The Indus river is the back bone of Ladakh. It is also the river India gets its name from. We explore the land the river travels through
A beautiful destination often results in major missing once you are back, but a trip to Ladakh can leave you with a permanent hangover. The real, raw and unadulterated beauty of Ladakh and its people never fails to touch the very core of your being.
My love for Ladakh has resulted in various spiritual, cultural, heritage and adventure tours. This time, however, it was somewhat different. I decided to follow the journey of the mighty Indus River through Leh-Ladakh, from where it starts and into the land that it bestows with natural beauty.
The Indus river originates from the North of the highly revered Mt. Kailash, enters India at Demchok in Changthang valley, flows through the remotest part of the Changthang valley for 670 km before it reaches Nimu, where it merges with the Zanskar river, creating a beautiful sangam, while continuing onwards to Pakistan.
I arrived in Leh on a beautiful morning. As soon as I touched down, I filled my eyes and heart with all of majestic Himalayas. I had booked myself at the Zaltak guesthouse, where a very matronly caretaker welcomed me. She treated me to my favourite Jasmine Kehwa, Ladakhi roti and the routine lunch.
In the afternoon, with the help of my Ladakhi friend, I was able to secure the innerline permit to travel to Changthang. Acclimatisation was necessary as Changthang is higher than Leh. I used the rest of the day to acclimatise and revisited my favourite spots in and around Leh. These spots – Leh Palace, Hemis, Spituk, Lamayuru and Alchi – are also located on the banks of the majestic Indus river.
Monasteries are a constant in Leh. A visit to any of these monasteries is a very peaceful experience. In their tranquil and calm environments stay the most compassionate and knowledgeable people – the monks. They go out of their way to make you feel at home. At Hemis Gompa, I ended up having a conversation with a Lama for hours on the importance of education and how technology can be used to fight global warming!
Post my monastery visit, I hitch-hiked to Nimu, the spot where I fell in love with the Indus. The sight of the blue Zanskar flowing into emerald green Indus, I was reminded of my earlier experience of taming the wild rapids of Indus during a rafting expedition. It was so easy to lose myself there while soaking the breathtaking views of the Ladakh and Zanskar ranges.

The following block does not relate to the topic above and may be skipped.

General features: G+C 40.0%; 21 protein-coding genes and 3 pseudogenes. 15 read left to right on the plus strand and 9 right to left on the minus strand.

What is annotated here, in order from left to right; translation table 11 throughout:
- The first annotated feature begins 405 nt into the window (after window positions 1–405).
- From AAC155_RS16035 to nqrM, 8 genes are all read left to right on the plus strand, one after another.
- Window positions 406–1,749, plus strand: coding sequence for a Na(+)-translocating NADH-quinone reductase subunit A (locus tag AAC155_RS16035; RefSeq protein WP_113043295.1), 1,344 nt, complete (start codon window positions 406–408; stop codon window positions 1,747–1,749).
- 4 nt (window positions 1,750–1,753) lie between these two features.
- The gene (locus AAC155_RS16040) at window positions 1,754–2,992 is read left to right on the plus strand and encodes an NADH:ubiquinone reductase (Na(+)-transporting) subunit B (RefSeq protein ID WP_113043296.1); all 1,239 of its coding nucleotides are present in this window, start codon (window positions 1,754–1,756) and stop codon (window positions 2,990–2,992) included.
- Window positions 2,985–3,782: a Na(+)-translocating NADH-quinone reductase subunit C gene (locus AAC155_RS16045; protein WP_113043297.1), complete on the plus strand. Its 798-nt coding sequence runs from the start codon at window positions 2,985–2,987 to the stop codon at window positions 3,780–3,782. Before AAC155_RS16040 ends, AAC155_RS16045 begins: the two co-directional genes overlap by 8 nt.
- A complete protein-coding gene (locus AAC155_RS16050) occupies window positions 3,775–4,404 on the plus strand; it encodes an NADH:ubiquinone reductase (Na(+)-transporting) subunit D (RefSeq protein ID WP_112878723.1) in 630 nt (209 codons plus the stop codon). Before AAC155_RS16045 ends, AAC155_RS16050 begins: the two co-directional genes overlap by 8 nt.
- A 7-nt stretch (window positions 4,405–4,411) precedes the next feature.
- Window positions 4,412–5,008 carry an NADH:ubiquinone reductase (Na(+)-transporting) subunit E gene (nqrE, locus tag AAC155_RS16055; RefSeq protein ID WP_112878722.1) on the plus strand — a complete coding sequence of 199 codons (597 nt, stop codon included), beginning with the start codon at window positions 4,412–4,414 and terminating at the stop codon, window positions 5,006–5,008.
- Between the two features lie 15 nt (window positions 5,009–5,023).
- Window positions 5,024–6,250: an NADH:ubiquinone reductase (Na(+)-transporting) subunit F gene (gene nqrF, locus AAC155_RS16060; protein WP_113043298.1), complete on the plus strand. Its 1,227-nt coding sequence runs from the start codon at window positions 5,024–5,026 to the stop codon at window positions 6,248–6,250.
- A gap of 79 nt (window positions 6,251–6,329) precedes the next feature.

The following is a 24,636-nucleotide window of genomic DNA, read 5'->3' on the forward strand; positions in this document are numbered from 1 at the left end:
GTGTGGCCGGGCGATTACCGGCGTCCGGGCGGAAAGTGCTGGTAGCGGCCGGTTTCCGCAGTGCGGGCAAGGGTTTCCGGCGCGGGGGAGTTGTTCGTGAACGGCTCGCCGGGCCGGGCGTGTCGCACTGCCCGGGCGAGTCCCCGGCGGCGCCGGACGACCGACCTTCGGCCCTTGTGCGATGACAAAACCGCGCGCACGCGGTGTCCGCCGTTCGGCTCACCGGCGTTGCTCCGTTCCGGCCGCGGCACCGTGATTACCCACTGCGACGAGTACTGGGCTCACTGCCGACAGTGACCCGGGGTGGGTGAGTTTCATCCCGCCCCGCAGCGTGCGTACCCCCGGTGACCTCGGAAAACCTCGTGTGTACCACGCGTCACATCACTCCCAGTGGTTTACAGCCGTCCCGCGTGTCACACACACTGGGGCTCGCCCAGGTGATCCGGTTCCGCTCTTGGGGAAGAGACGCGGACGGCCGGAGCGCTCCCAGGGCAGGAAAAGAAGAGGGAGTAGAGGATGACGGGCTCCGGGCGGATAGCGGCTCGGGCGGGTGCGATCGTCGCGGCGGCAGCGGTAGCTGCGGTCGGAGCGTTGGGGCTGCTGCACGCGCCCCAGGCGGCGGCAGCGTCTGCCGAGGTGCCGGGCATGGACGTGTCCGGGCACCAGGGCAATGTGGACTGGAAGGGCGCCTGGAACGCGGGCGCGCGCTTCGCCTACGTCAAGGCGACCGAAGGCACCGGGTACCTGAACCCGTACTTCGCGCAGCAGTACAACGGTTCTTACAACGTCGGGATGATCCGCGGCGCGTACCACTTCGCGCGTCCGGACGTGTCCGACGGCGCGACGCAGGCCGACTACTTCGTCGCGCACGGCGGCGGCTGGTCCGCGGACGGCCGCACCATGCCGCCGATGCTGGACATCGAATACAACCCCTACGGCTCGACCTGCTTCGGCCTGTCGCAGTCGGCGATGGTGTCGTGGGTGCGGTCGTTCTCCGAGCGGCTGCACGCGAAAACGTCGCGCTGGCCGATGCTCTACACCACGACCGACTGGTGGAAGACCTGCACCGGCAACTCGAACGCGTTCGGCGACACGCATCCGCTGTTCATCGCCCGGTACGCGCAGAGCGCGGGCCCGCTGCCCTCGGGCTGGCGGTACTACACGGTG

Enroute Leh, I made a halt at the Hall of Fame Museum, which houses many stories about ourbrave soldiers. I still get goosebumps when I think of Captain Vijayant Thapar’s last letter to his parents, days before he made the supreme sacrifice. The sunset was at the magnificent Shanti Stupa, the next pitstop on my way back. It carried a special message — stay majestic and gracious even in the slump.
I left for Chumangthang, a major junction in the Changthang region early next morning. For the entire 139 km journey, Indus kept me company. Frozen at some places, gushing though the canyons at the other. Chumangthang is asmall village that makes for the junction of many routes and is famous for hotsprings. After securing a comfortable stay, I set off to explore the village. I was introduced to the village Sarpanch, the most respected man in a village of 50 houses and also the owner of the Lamying Hotsprings Restaurant on the banks of the mighty Indus river.
Locals are the unsung heroes who turn good trips into great ones. The next two days were dedicated to visiting the most beautiful part of Changthang — The Changthang Wildlife Sanctuary. There was just one problem though — the lack of transport. It took a lot of persistence to make the Sarpanch agree!
Next morning, we left early for Chumur, the disputed village on Indo-China Line of Actual Control (LAC). The Sarpanch kept me entertained with his stories. According to him, there are 18 lakes in the region, all undiscovered. The famous three are Pangong Tso, Tso Moriri and Tso Kar. I broke my trip into two journeys and recommend the same to those visiting the region. These journeys proved to be very beatific and gratifying for a wanderer like me. I am sure you would love the experience as well.
Tale of Two Trails
We map out two beautiful journeys that you can undertake with Chumathang as your base
The drive from Chumathang to Demchok takes you through some of the best sights. The paradisiacal views of the meandering semi-frozen Indus River surrounded by the mighty Himalayas are a sight to behold. Demchok is the starting point of River Indus.
This drive up to Demchok is not an easy one. It can be slippery and slushy, depending upon the season, allowing your vehicle very little grip. We managed to reach the exact spot.
really isn’t the joy of reaching the destination that you relish when you embark on this one, but it is the joy of experiencing such an astounding journey that one can only dream of.
- Namshang La
It is a high mountain pass at an elevation of 4,960 m (16,273 ft) above the sea level. On the summit you will see hundreds of Buddhist prayer flags
The small collect of huts on the shore of Tso Moriri is called Korzok village. Here you must register and show your permit. You can pitch your tent here. There are no restrictions on camping.
Visiting Chumur is an experience for life. Standing on the actual LAC , it is difficult to decipher where India ends and where China begins.
Rebo Tent was my home for the night at Puga. In a harsh barren land where nothing grows, I was offered Ladakhi roti, satthu, yak soup and raw yak meat, embodying the true spirit of “atithi devo bhava”. The two places you must explore in Puga are the Puga Nomadic School and Puga Hotsprings.
- Tso Moriri
Tso Moriri is the largest of the high altitude lakes in India. During summer you can see an amazing variety of flora and fauna. This lake changes six to seven colours in a day.
Words By: Archana Singh